Has the clock run out on MS Dhoni the T20 player?

Jill Kothari
|Published 08/11/2017

Another defeat and the voices calling for Dhoni’s head have grown louder

A massive 40 run T20I defeat to New Zealand in the 2nd T20 at Rajkot has seriously dented India’s pursuit of Mission 111 (Apex position in all three formats of the game). And in the cricketing fraternity of India, people started looking for a scapegoat to hold someone accountable for the loss.

And almost unanimously one name was heard- M S Dhoni. Such is the reputation of the man that we expect him to close out games from extremely demanding situations.

Before jumping to conclusions let’s analyse how the match panned out. Choosing to bat first, New Zealand openers came out all guns blazing on the road of a pitch.

They expressed themselves specially against the spinners by taking the attack on young Indian leg spinner Yuzvendra Chahal. That 17-run 5th over started putting other bowlers under pressure.

Mohammad Siraj had a forgettable debut conceding 53 runs in his quota of four overs. There was a little respite towards the end for India when the death over specialists B&B bowled exceptionally well to restrict NZ below 200.

ALSO READ : Team India’s report card for the New Zealand series!

Yet, the score was huge thanks to a scintillating century (his second in T20Is in 2017) by Colin Munro.

The target was not impossible but what it needed was contribution from the top order. Indian top 3 contributed 29 runs of 31 balls and were back in dug-out in 9th over.

Hardik Pandya sent up early to keep the pace of the chase with the asking rate had a forgettable outing falling to Ish Sodhi the first delivery he faced from the tall lanky spinner for the second time consecutively.

Enters M S Dhoni. The captain and the former captain joined the forces in the middle when the equation was 130 runs needed from 65 balls at 12rpo. The Indian win was still in sights though at quite a distance but Captain Kohli was playing his free-flowing strokes.

At this moment many people reckon Dhoni could’ve matched Kohli stroke for stroke and should’ve kept the pace. But we should remember that he is not Dhoni of 2005 or 2007 or 2010.

This is Dhoni 2.0 who has reworked his batting style after a lean 2016 and now he bides his time before unleashing his monstrous hits.

The end score of 49 of 37 balls with 3 sixes and 2 fours validates the fact. The strike rate of 132.43 is not exactly daunting but it is not bad at all.

In my opinion, we lost the game in first 26 overs of the match where we conceded 196 runs in first 20 and ended the powerplay at paltry 40/2 while batting.

As Kohli rightly said in post-match presentation, the template to win in such big run-chases is that one from top order gets going over the strike rate of 200 and all other chips in with little cameos.

Now that no one did their part while batting by going long at over 200, I could see 3 little cameos by Shreyas Iyer, Virat Kohli and M S Dhoni.

And yet people have started giving statements like it is time for Dhoni to hang up his shoes. Another accusation on Dhoni is that his slow start broke the momentum of Kohli. Well, when you’re 4 down before 10 overs, the need of the hour is a stable 40-50 run partnership at decent pace. Dhoni and Kohli did the same scoring 56 runs of 44 balls at 7.6 rpo.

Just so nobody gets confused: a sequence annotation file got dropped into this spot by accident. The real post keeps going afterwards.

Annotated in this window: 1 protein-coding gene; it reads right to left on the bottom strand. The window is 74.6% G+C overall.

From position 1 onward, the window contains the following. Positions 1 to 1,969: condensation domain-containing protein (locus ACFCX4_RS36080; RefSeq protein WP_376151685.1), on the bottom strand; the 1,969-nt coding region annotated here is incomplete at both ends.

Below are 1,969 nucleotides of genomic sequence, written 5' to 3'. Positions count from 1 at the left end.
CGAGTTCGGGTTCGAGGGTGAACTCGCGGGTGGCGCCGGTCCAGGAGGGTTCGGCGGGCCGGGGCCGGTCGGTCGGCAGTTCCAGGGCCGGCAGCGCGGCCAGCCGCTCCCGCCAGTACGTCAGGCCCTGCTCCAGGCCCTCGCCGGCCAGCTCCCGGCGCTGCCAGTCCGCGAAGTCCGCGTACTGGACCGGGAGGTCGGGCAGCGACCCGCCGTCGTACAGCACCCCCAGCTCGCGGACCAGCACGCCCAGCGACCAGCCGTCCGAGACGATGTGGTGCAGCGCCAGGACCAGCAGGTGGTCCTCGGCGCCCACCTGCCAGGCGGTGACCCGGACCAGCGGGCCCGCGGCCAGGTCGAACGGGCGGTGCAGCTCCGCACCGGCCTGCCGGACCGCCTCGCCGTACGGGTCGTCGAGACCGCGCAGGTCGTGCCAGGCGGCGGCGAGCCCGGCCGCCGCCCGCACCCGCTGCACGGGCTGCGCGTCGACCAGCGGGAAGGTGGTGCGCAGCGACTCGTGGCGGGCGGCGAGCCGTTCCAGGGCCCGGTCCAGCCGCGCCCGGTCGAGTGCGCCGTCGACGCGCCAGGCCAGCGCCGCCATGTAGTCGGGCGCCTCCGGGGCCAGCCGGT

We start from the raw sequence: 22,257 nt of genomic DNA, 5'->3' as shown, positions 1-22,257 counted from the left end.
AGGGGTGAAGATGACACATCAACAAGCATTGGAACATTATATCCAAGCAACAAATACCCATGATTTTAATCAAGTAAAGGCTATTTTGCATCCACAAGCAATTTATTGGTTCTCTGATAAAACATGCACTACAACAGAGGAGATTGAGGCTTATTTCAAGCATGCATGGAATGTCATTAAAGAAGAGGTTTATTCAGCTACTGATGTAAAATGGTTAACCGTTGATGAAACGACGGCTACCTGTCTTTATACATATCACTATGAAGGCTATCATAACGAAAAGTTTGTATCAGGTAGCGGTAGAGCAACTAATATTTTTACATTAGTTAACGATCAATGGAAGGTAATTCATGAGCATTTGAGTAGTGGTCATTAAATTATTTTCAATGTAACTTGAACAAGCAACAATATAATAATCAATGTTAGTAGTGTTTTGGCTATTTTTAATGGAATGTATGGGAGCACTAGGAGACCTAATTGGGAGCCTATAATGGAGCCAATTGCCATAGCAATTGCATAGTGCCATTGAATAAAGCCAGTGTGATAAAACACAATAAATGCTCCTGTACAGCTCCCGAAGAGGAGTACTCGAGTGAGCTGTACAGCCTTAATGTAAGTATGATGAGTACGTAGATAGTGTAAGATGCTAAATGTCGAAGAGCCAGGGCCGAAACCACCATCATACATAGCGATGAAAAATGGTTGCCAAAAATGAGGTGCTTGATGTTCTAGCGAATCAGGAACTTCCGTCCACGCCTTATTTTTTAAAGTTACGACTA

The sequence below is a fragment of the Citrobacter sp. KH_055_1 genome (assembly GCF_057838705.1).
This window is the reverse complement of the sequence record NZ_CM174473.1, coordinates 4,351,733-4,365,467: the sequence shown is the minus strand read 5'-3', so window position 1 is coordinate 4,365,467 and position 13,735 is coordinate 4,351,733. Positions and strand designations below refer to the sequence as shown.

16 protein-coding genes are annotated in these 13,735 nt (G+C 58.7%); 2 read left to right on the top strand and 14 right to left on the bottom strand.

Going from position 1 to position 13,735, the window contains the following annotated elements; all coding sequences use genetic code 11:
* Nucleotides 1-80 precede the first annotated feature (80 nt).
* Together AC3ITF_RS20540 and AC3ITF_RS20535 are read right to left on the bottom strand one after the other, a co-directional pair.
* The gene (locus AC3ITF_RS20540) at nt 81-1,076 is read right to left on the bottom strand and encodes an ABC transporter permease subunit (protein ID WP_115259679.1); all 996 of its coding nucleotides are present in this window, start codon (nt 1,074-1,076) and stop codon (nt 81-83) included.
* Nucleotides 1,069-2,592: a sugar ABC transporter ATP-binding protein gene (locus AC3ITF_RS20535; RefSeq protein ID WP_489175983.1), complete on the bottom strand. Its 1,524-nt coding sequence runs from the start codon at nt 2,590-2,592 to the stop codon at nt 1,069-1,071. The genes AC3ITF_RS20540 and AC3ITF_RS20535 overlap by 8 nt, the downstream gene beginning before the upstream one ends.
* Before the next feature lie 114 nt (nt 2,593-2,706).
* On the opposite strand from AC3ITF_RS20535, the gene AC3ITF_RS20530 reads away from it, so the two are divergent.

What India couldn’t have afforded at that moment was to lose another wicket and run a risk of getting folded out before 20 overs. The pair rather kept India in the chase by slowing down a bit in exchange of survival.

What India could’ve done different? I believe there are two things which could’ve been done differently. First, Kohli should’ve come at number 3. I am a big fan of the theory that your best batsman must play maximum number of deliveries irrespective of the format.

At the moment, Kohli is India’s best batsman (arguably he is best in the world). He should’ve come as soon as Dhawan got out in 2nd over. That might’ve helped building a good partnership at the top and could’ve stopped that extra wicket we lost in the powerplay.

Also after a mini collapse at the top, Dhoni should’ve batted at number 5. By doing that, the collapse would’ve averted with all the sense of calmness Dhoni brings in with him and Pandya could’ve been reserved for the end when the ask comes to 14-15 rpo.

The wicket of Pandya in the 10th over put immense pressure on the pair of Dhoni and Kohli as there were no reliable batsman left with India playing 5 bowler strategy.

Batting a bit up gives Dhoni his required time to build the innings and saves Pandya who is a better pinch hitter for the slog overs. Lately, Dhoni has become more of an ideal middle over batsman than what his reputation of finisher states.

So, finally coming to the question, is it time we look past M S Dhoni in T20 cricket, I would say not yet. He is one of the fittest person in the squad (validated by his full split moment in the match) and the best person behind the glove.

Also, his constant guidance to the bowlers in pressure situations (where T20 finishes likely end) could make-or-break the match for India. And lastly, Kohli needs Dhoni-the captain more than Dhoni- the batsman these days making him irreplaceable asset to the team.

Let us not become too opinionated and let selectors do their job. The player of the stature of Dhoni knows best when his time his up and I’m sure he won’t play a day past that like he did in test retiring in middle of the series. Though Dhoni is in the twilight of his career, I wish him well for the few challenges left ahead.

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